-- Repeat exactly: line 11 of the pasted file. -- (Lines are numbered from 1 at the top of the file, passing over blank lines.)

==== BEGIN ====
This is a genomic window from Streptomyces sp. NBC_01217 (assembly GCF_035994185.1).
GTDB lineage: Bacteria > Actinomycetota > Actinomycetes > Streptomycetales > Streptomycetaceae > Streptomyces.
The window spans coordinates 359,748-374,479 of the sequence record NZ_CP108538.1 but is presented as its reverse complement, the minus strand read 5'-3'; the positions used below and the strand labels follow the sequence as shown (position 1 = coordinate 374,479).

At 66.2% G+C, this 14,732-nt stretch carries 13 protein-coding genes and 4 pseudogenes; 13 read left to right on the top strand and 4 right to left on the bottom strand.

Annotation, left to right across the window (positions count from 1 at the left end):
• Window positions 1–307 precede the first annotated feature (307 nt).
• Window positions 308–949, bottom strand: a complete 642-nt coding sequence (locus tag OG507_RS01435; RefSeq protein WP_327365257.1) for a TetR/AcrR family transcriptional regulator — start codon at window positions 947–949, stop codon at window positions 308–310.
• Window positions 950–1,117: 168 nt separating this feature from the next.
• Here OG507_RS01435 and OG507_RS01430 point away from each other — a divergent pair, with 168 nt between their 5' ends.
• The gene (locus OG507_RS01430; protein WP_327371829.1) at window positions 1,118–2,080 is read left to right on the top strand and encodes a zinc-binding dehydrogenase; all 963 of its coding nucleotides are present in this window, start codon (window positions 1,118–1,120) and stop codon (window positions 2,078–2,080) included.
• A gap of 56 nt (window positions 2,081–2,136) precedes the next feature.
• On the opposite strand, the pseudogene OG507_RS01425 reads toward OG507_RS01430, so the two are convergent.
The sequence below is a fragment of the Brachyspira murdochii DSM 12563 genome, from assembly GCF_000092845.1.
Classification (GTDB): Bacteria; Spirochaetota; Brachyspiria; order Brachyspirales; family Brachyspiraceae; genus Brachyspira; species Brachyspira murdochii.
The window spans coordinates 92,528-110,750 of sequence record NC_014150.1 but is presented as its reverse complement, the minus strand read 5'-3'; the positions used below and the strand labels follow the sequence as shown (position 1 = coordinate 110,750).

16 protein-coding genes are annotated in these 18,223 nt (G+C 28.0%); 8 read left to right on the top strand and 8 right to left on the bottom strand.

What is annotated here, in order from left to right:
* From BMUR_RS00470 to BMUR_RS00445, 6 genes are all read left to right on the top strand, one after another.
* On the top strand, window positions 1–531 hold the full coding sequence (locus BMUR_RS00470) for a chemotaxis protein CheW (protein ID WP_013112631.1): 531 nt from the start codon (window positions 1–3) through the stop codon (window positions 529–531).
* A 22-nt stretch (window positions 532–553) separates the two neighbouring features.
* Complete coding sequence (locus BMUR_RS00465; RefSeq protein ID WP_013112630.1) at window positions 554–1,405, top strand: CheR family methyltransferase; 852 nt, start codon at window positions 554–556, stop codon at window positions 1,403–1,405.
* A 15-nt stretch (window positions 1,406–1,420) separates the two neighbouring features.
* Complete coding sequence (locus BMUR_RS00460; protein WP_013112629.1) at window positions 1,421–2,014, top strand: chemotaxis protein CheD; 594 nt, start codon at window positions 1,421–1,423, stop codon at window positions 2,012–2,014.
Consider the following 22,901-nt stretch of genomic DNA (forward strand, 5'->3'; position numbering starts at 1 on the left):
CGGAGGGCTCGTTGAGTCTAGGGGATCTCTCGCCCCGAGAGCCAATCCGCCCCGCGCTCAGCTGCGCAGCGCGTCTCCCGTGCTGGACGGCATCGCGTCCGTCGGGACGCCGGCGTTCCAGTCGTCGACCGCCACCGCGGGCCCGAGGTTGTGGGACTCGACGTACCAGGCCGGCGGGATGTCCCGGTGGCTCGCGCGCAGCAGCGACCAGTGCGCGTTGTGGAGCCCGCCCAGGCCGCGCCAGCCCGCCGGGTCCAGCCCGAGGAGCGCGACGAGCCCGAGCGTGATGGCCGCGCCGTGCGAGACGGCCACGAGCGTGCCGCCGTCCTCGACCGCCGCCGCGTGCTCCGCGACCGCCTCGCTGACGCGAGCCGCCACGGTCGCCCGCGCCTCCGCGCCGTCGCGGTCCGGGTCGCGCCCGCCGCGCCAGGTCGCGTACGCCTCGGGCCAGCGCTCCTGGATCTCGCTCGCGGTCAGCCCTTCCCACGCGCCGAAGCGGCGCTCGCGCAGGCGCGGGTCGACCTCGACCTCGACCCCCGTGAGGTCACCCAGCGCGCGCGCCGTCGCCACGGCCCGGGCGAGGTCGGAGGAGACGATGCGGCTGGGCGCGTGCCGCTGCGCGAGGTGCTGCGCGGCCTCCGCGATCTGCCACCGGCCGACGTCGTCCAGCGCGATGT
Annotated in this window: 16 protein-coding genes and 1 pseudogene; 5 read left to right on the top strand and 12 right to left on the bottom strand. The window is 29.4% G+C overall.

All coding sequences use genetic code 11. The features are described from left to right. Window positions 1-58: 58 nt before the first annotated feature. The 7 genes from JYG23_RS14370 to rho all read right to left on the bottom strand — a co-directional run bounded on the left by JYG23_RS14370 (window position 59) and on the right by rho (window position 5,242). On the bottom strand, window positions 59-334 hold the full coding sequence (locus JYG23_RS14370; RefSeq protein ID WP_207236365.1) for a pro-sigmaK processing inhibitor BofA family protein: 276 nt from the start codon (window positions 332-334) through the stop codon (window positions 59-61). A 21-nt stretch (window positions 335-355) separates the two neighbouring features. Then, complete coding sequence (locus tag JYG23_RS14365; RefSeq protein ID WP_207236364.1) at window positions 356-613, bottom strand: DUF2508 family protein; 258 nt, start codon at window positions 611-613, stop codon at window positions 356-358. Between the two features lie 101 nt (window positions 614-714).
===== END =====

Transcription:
• A gap of 56 nt (window positions 2,081–2,136) precedes the next feature.